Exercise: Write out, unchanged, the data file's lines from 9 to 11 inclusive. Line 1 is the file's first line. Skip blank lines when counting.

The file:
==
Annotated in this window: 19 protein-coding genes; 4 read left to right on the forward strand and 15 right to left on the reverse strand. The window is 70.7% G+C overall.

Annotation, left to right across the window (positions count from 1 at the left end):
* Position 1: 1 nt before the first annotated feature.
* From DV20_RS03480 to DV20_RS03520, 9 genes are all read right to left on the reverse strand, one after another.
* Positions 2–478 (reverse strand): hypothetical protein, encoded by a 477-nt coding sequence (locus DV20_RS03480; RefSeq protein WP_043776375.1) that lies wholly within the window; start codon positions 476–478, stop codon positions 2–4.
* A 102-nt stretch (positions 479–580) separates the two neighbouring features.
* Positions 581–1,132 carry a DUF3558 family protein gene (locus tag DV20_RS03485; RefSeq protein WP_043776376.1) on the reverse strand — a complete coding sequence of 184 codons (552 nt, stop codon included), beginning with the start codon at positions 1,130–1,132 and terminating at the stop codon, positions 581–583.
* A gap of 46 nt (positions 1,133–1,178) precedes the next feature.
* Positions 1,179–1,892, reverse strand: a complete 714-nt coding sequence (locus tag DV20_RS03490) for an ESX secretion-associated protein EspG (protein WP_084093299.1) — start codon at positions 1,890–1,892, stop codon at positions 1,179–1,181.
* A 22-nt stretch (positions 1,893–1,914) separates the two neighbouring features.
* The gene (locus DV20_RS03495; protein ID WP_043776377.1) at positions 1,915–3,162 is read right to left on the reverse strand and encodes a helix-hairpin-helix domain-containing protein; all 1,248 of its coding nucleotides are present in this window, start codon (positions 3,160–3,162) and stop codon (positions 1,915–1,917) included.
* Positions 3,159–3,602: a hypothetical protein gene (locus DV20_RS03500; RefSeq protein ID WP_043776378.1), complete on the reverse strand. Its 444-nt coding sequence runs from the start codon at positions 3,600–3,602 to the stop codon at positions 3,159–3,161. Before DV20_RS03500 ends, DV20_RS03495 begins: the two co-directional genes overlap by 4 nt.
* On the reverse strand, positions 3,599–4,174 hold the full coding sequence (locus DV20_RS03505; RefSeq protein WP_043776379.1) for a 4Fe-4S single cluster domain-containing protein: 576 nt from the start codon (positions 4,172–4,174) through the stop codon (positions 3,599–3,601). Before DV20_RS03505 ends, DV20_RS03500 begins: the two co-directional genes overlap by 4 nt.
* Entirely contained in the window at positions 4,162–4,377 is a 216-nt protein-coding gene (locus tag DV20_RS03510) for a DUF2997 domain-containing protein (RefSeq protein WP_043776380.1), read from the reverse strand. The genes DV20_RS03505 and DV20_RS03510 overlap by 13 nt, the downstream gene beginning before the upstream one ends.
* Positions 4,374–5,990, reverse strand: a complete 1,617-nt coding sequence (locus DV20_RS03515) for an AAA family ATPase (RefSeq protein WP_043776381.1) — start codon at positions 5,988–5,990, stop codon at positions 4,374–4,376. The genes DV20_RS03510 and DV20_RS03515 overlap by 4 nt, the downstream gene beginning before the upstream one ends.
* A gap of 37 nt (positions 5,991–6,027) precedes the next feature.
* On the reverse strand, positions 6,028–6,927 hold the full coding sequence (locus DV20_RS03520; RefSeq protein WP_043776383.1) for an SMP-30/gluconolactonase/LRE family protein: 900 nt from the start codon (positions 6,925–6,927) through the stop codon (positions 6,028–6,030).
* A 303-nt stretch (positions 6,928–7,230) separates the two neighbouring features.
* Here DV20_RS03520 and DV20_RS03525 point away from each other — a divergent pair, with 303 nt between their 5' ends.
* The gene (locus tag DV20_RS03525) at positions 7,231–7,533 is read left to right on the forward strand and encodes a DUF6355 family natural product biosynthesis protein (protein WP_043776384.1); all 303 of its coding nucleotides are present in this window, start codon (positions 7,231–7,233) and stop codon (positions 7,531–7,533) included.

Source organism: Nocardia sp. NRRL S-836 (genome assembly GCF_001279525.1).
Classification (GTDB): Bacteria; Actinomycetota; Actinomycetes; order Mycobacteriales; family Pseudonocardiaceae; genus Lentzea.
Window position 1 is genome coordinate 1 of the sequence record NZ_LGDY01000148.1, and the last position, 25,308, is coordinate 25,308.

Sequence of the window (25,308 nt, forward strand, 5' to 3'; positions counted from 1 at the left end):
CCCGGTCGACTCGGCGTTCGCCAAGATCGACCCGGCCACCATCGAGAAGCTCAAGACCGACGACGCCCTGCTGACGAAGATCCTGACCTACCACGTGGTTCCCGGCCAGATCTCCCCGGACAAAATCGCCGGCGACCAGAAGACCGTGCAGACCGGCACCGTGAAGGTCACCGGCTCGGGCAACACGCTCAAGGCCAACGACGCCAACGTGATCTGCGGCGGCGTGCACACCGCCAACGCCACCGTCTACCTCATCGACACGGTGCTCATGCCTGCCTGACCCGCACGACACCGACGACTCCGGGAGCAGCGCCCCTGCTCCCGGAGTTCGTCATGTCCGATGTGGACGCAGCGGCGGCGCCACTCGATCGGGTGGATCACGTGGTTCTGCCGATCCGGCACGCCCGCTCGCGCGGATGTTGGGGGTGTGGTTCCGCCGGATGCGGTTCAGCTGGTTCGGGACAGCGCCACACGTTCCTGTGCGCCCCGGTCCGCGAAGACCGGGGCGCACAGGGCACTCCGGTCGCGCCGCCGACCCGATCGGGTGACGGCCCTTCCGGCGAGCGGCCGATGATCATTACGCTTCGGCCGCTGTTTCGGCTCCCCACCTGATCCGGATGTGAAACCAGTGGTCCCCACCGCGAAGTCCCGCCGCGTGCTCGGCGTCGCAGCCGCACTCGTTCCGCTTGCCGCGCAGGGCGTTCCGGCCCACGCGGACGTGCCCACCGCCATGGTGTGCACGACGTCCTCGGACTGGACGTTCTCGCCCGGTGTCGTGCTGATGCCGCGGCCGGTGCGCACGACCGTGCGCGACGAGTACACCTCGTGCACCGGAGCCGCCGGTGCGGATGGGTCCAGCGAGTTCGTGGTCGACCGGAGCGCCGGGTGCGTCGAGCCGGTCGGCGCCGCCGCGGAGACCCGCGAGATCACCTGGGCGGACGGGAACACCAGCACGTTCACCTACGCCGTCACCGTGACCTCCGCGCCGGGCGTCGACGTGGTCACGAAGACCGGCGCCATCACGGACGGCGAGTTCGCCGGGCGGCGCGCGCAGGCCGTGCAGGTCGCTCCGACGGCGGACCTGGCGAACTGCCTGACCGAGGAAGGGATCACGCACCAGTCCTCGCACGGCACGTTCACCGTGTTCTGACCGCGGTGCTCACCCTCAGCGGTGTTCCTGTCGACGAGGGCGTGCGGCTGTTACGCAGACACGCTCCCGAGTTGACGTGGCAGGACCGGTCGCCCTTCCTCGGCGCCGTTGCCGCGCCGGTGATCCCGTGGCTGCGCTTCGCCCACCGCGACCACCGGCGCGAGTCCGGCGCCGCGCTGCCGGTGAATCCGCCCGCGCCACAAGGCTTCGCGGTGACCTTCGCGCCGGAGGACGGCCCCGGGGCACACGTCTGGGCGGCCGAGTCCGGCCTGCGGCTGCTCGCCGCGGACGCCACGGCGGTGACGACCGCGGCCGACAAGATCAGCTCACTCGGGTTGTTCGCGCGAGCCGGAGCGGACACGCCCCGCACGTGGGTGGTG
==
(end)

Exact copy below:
* Positions 1,179–1,892, reverse strand: a complete 714-nt coding sequence (locus tag DV20_RS03490) for an ESX secretion-associated protein EspG (protein WP_084093299.1) — start codon at positions 1,890–1,892, stop codon at positions 1,179–1,181.
* A 22-nt stretch (positions 1,893–1,914) separates the two neighbouring features.
* The gene (locus DV20_RS03495; protein ID WP_043776377.1) at positions 1,915–3,162 is read right to left on the reverse strand and encodes a helix-hairpin-helix domain-containing protein; all 1,248 of its coding nucleotides are present in this window, start codon (positions 3,160–3,162) and stop codon (positions 1,915–1,917) included.